Property owners, remember the past fire escape failures and prevent yours from becoming a life trap like the Triangle Shirtwaist factory.
The Triangle Shirtwaist Factory fire in Manhattan, New York City on March 25, 1911 was the deadliest industrial disaster in the history of the city, and one of the deadliest in US history. The fire caused the deaths of 146 garment workers – 123 women and 23 men – who died from the fire, smoke inhalation, or falling or jumping to their deaths. Most of the victims were recent Jewish and Italian immigrant women aged 16 to 23, of the victims whose ages are known, the oldest victim was Providenza Panno at 43, and the youngest were 14-year-olds Kate Leone and “Sara” Rosaria Maltese. Read more about the Triangle Shirtwaist Factory Fire on Wikipedia.
Those who cannot remember the past are condemned to repeat it. George Santayana.
While the reason so many perished in that horrific tragedy was due to locked doors to the stairwells and exits, it is important to note that fire escapes as a whole need to be in great working condition, including the doors leading up to them and all of its parts.
Although the idea to maintaining fire escapes is not at the forefront of many property owners’ priorities, it is something that must considered and maintained on a routine basis to ensure that their property as a whole meets the standards as determined by property codes and Fire Marshalls.
The importance placed on second story fire escape ladders began in the late 1800s when buildings with more than one story came into existence. With extensions on building height came the urgency to ensure that people, from any part of the building, had the ability to escape in the chance of an emergency, and often times egress, or internal, stairs were not enough. When a building is engulfed in flames, such as the instance in on March 25th 1911 when a garment factory in Manhattan, NY killed over 145 workers due to the fact that their interior (egress) fire escape stairs were locked and unable to be utilized (NFPA). Had there been adequate external fire escape routes for these workers to utilize, the amount of deaths would have decreased significantly. After this occurrence and others similar, property owners began to see the importance of ensuring that all stories of a building have enough fire escapes, both internal and external, to fit the size and volume of their building.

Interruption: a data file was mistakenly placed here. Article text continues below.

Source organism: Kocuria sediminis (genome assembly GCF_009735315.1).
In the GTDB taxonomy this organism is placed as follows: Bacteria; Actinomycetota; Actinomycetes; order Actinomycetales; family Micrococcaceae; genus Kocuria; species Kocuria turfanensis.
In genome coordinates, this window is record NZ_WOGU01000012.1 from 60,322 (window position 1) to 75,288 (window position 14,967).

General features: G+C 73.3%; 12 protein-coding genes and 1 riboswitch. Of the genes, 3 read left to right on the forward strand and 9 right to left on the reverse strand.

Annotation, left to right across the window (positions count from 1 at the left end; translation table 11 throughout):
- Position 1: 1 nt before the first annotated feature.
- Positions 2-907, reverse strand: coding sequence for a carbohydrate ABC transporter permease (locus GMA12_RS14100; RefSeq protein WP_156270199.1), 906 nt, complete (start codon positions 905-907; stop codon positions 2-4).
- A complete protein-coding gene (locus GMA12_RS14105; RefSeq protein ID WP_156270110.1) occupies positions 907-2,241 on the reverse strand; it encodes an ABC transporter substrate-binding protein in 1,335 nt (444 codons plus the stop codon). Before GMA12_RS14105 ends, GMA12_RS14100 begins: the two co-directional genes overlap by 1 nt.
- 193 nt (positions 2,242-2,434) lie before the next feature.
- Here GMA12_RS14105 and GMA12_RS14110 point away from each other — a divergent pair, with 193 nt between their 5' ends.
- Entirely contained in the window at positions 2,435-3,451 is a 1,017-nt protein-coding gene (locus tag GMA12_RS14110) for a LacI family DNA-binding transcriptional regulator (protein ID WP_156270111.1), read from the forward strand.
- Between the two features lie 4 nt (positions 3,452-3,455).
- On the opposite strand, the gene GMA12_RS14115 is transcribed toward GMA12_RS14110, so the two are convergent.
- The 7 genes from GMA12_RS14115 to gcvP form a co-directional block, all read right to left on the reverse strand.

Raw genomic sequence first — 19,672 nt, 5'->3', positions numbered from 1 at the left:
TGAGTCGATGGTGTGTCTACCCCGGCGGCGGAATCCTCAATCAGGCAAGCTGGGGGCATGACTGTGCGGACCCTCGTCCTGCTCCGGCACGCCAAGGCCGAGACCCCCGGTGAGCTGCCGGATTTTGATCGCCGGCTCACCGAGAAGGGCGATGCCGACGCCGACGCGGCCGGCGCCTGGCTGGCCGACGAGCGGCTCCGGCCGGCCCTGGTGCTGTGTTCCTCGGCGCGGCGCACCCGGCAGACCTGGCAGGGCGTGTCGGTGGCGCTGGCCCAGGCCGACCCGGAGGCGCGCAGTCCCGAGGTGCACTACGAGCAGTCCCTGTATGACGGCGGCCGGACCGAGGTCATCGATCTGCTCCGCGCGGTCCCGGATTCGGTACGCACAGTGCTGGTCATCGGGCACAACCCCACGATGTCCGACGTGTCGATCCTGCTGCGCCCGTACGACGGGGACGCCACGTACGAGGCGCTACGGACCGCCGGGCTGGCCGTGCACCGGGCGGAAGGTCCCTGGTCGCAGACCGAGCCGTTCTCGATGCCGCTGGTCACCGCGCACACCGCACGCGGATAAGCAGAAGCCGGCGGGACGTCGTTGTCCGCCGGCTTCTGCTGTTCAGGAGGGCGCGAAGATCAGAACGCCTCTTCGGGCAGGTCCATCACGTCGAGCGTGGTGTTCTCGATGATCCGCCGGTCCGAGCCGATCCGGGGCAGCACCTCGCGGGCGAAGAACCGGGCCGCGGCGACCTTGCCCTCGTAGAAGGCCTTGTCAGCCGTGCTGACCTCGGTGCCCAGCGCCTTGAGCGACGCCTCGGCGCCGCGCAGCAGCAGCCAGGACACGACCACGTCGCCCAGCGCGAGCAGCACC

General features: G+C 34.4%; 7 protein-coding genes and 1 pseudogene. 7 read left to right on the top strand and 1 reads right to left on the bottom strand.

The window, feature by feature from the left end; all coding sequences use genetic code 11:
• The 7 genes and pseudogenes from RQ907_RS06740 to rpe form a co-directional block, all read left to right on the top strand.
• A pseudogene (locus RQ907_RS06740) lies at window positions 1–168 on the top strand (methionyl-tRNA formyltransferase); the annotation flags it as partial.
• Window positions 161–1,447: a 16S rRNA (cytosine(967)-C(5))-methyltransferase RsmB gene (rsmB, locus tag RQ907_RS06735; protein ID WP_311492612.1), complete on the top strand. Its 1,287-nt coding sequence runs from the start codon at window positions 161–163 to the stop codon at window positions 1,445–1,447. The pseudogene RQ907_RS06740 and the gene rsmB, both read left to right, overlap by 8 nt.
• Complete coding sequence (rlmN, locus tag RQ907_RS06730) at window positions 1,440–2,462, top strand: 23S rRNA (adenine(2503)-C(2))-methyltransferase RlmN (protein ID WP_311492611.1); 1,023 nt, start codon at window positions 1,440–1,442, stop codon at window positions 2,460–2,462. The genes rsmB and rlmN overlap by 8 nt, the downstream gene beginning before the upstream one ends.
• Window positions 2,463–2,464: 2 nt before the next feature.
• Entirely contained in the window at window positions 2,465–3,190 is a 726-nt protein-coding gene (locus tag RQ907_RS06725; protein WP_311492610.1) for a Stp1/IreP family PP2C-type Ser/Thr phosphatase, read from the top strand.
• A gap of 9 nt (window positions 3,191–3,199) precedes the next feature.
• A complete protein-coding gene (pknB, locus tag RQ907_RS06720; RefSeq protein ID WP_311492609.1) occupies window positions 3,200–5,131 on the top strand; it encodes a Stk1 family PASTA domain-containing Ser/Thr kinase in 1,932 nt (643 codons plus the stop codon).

Since this occurrence and others similar, the NFPA (National Fire Prevention Association) has worked to put acts in place to better regulate external fire escape maintenance and inspection standards to ensure that mass deaths from inadequate fire escape routes do not keep occurring. The NFPA “Life Safety Code 101” that was put in place in 1927 ruled that buildings now were required to include “a new provision that specified outside stairs, rather than fire escapes, as a means of exterior egress. Outside stairs had more rigorous criteria than fire escapes for stairway width, treads, risers, construction materials, and the protection of the stairway from a building’s interior by rated openings” (NFPA). This way, the importance of external fire scape repairs and maintenance was reiterated and given a more uniform way to hold all property owners accountable for their fire escape stairs and their maintenance. Inspectors saw that relying on internal escapes, such as egress stairs, alone was not beneficial in instances where either the door to access the stairs was locked, or the fire had developed too much for them to be utilized.
Ultimately, the attention was focused primarily on external escape routes because of their ability to give people inside a burning building quicker access to the outside and with proper maintenance, a higher chance of survival. Though developed as a result of a tragic amount of fire-related casualties, these acts and standards of maintenance and repair have been installed and developed over the years following the late 1800s to ensure that similar cases to not occur and that all building inhabitants, regardless of size, have the ability to escape in the chance that a fire occurs.
As we remember this tragic day in 1911 and the quote by George Santayana, don’t let history repeat itself when it comes to the safety of your property occupants. Your safety, and that of your building tenants, is our top priority and we strongly suggest you get your fire escape system inspected by a qualified professional, even if it is not by West Coast Fire Escapes.